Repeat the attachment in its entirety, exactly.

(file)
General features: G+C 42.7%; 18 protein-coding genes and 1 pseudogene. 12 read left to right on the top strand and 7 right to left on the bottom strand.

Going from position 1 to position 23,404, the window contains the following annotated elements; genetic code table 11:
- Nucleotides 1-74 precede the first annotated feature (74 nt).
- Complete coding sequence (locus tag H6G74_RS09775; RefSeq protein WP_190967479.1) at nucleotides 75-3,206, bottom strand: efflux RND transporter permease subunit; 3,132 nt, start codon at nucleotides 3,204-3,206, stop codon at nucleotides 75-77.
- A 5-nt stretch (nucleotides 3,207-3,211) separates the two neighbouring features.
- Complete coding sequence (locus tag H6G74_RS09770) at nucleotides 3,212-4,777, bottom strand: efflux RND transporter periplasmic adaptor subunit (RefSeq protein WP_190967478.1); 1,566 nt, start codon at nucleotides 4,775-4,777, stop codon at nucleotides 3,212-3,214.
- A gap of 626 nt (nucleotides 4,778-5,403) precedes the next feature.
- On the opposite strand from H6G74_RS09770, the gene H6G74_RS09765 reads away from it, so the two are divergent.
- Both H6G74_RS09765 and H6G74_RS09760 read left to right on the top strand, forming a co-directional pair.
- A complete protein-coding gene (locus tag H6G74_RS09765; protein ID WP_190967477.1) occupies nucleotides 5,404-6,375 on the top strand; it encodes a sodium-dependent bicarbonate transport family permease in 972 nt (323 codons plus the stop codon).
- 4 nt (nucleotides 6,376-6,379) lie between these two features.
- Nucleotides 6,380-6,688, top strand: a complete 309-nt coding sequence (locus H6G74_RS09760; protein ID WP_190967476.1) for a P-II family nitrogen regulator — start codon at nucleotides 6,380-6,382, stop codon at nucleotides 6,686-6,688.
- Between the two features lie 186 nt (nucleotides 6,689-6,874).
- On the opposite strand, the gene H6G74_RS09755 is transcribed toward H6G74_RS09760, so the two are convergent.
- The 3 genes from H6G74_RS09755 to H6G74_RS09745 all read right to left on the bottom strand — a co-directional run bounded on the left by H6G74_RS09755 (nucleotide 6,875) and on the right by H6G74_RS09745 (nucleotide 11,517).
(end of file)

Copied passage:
General features: G+C 42.7%; 18 protein-coding genes and 1 pseudogene. 12 read left to right on the top strand and 7 right to left on the bottom strand.

Going from position 1 to position 23,404, the window contains the following annotated elements; genetic code table 11:
- Nucleotides 1-74 precede the first annotated feature (74 nt).
- Complete coding sequence (locus tag H6G74_RS09775; RefSeq protein WP_190967479.1) at nucleotides 75-3,206, bottom strand: efflux RND transporter permease subunit; 3,132 nt, start codon at nucleotides 3,204-3,206, stop codon at nucleotides 75-77.
- A 5-nt stretch (nucleotides 3,207-3,211) separates the two neighbouring features.
- Complete coding sequence (locus tag H6G74_RS09770) at nucleotides 3,212-4,777, bottom strand: efflux RND transporter periplasmic adaptor subunit (RefSeq protein WP_190967478.1); 1,566 nt, start codon at nucleotides 4,775-4,777, stop codon at nucleotides 3,212-3,214.
- A gap of 626 nt (nucleotides 4,778-5,403) precedes the next feature.
- On the opposite strand from H6G74_RS09770, the gene H6G74_RS09765 reads away from it, so the two are divergent.
- Both H6G74_RS09765 and H6G74_RS09760 read left to right on the top strand, forming a co-directional pair.
- A complete protein-coding gene (locus tag H6G74_RS09765; protein ID WP_190967477.1) occupies nucleotides 5,404-6,375 on the top strand; it encodes a sodium-dependent bicarbonate transport family permease in 972 nt (323 codons plus the stop codon).
- 4 nt (nucleotides 6,376-6,379) lie between these two features.
- Nucleotides 6,380-6,688, top strand: a complete 309-nt coding sequence (locus H6G74_RS09760; protein ID WP_190967476.1) for a P-II family nitrogen regulator — start codon at nucleotides 6,380-6,382, stop codon at nucleotides 6,686-6,688.
- Between the two features lie 186 nt (nucleotides 6,689-6,874).
- On the opposite strand, the gene H6G74_RS09755 is transcribed toward H6G74_RS09760, so the two are convergent.
- The 3 genes from H6G74_RS09755 to H6G74_RS09745 all read right to left on the bottom strand — a co-directional run bounded on the left by H6G74_RS09755 (nucleotide 6,875) and on the right by H6G74_RS09745 (nucleotide 11,517).